10. Dragging Clutch

A dragging clutch is experienced by manual transmissions only, making it extremely difficult to change gears – sometimes impossible. A dragging clutch occurs when the clutch disc and flywheel don’t disengage when the clutch pedal is pushed. In some cases, a manual transmission might also “pop-out” of gear. Oftentimes, these issues are accompanied by grinding noises during gear shifting. The master and slave cylinder must be inspected as the hydraulics of the clutch pedal to clutch to flywheel engagement is often the source of a transmission misdiagnosis.

Advanced Transmission Center

Across 4 decades in the business, we are Denver’s transmission repair specialists. We provide honest communication and top-quality workmanship for every customer. Our goal: complete customer satisfaction, every time – and we have the best positive reviews in Denver to back our claims. Read below a few of our customer testimonials:

Kevin C. wrote, “Great service. This is my second time using Advanced Transmission and every time they guarantee and do quality work. This last visit wasn’t even the transmission; they fixed a leak in my differential and replaced a drive shaft U-joint that was loose. My car hasn’t run this smooth in years. If it’s a drive train problem… this is your place. Quality parts and service for a fair price.”

Recently, Dulcie C. wrote, “Superior repairs and service. The staff is amazing, friendly and knowledgeable. They care about their customers and the quality of their work. My car has never run better.”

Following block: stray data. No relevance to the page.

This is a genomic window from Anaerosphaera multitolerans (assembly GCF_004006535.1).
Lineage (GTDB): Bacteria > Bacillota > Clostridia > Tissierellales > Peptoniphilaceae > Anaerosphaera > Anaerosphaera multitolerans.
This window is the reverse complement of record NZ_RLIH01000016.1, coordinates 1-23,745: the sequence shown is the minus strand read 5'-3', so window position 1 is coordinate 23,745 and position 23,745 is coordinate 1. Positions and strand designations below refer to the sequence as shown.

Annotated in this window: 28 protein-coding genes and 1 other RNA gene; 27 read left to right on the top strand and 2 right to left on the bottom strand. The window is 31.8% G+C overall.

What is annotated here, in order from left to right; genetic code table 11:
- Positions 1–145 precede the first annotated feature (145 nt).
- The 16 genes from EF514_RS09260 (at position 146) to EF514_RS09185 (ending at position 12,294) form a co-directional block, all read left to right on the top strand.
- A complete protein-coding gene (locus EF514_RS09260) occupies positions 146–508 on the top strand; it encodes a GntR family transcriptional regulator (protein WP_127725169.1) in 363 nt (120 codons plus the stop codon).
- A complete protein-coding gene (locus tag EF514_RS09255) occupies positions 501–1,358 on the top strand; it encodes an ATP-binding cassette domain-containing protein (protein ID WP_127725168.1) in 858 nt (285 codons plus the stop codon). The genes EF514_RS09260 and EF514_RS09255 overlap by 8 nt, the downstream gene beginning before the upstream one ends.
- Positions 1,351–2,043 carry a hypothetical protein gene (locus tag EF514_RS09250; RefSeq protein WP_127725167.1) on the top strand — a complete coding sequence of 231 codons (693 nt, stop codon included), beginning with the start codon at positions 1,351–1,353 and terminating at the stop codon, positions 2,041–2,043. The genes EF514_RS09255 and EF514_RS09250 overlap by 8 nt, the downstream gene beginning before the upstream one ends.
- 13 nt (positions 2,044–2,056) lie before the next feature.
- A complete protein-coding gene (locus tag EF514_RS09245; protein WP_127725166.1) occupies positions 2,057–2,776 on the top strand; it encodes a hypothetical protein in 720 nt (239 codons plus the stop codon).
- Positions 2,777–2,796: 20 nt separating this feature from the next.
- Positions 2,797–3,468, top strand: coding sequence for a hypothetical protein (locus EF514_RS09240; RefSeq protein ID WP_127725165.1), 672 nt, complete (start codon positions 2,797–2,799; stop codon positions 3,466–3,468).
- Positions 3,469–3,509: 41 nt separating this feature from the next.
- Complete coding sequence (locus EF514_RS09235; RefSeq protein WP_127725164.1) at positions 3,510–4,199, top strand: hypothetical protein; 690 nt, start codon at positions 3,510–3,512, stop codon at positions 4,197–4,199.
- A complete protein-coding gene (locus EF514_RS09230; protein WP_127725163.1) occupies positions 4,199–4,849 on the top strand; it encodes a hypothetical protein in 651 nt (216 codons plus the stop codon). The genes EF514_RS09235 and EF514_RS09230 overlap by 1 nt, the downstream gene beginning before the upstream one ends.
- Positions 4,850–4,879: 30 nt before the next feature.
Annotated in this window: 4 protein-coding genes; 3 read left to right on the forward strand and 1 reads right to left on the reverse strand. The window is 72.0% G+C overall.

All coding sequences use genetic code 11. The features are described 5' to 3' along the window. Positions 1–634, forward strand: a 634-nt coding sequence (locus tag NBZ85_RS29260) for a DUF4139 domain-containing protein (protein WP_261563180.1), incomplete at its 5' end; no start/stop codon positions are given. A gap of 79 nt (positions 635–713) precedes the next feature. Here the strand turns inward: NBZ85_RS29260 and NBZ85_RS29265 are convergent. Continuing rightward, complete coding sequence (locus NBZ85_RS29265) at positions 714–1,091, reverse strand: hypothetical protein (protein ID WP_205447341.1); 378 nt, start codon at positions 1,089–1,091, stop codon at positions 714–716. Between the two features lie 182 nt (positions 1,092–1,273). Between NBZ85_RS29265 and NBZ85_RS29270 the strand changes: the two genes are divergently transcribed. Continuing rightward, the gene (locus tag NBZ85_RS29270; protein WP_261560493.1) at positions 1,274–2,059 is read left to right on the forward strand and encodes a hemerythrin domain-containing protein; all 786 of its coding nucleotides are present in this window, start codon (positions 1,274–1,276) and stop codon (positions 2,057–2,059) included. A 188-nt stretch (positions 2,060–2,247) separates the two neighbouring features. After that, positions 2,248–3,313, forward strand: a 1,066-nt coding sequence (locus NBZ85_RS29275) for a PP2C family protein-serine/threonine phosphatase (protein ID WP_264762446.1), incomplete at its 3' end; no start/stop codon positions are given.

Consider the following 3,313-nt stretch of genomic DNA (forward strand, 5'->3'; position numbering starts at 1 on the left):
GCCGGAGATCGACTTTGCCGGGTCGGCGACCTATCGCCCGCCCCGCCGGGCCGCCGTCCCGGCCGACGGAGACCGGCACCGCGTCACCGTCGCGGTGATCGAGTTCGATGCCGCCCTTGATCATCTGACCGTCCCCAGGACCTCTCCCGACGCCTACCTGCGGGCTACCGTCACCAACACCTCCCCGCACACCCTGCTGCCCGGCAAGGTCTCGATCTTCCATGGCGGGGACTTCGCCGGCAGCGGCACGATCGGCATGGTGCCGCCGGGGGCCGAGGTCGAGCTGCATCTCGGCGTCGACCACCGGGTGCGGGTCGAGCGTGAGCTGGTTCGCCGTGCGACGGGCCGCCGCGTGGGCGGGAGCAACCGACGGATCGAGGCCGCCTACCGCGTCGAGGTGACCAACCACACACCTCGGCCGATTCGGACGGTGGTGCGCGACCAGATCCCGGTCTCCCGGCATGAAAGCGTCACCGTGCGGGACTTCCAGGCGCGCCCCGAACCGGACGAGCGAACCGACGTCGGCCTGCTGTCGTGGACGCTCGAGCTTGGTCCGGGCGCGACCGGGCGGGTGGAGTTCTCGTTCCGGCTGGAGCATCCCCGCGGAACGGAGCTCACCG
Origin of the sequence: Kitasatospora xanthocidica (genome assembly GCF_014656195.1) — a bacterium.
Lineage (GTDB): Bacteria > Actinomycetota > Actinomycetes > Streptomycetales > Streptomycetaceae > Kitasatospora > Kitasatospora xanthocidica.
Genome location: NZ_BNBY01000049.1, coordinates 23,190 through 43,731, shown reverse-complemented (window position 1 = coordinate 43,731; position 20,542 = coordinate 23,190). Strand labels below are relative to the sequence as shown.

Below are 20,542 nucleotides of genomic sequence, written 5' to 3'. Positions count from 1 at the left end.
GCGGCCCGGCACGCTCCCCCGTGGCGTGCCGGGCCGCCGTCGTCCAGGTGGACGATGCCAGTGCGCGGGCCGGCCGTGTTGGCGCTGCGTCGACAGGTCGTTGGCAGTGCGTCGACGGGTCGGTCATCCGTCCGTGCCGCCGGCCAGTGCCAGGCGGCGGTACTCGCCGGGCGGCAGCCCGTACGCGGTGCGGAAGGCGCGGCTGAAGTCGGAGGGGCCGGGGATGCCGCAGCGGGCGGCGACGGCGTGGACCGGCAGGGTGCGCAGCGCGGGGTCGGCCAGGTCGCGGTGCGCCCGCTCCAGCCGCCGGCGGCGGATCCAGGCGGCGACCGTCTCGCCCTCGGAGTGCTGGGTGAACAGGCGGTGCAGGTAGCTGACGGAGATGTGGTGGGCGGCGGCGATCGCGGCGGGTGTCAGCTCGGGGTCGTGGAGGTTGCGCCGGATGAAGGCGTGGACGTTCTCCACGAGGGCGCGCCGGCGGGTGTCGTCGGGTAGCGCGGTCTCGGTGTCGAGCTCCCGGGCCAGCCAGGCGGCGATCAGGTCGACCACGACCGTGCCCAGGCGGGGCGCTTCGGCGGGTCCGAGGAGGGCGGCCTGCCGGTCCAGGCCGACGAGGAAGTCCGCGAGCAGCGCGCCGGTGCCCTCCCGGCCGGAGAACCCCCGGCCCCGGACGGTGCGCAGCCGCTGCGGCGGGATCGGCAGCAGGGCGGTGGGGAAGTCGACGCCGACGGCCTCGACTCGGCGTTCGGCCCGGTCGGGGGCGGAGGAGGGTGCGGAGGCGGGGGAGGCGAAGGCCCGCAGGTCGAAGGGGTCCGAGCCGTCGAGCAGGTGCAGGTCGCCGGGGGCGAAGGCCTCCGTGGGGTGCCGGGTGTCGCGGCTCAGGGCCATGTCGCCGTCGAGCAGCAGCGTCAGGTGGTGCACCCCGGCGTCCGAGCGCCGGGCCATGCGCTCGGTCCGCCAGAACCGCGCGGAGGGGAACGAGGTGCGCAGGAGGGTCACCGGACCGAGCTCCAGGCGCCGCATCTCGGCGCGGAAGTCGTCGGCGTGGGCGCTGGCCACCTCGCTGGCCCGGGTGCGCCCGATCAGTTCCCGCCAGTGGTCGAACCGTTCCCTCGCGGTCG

Amanda D. just gave us a kind review as well: “This shop is amazing, and the manager is super friendly/helpful! I have been meaning to write this review since my first visit but have been busy enjoying the fact my vehicle is finally safe to drive and reliable. After getting the run around at 3 other shops, the technicians here were able to diagnose and repair the issues with my vehicle in less time and for about 1/3 of the price. Other shops told me I needed a new transmission, or there was nothing wrong, or that I needed to replace my entire exhaust system. None of those being the actual issue, I only needed my transmission pan resealed and new u-joints for my drive shaft. I will definitely use this shop again for future repairs and highly recommend them!”

These are only a few examples of the reviews we receive from satisfied customers. At Advanced Transmission Center, we approach customers with honesty, setting our work apart with uncompromised integrity. Our free TrueTestTM Inspection pinpoints your vehicle’s specific issues – so you only pay for the repairs you need. Feel free to get in touch with us at either phone number below or via our online contact form.

Southwest Metro Denver (Lakewood/Littleton): Call 303-816-3856
Northwest Metro Denver (Arvada/Wheat Ridge): Call 303-647-5257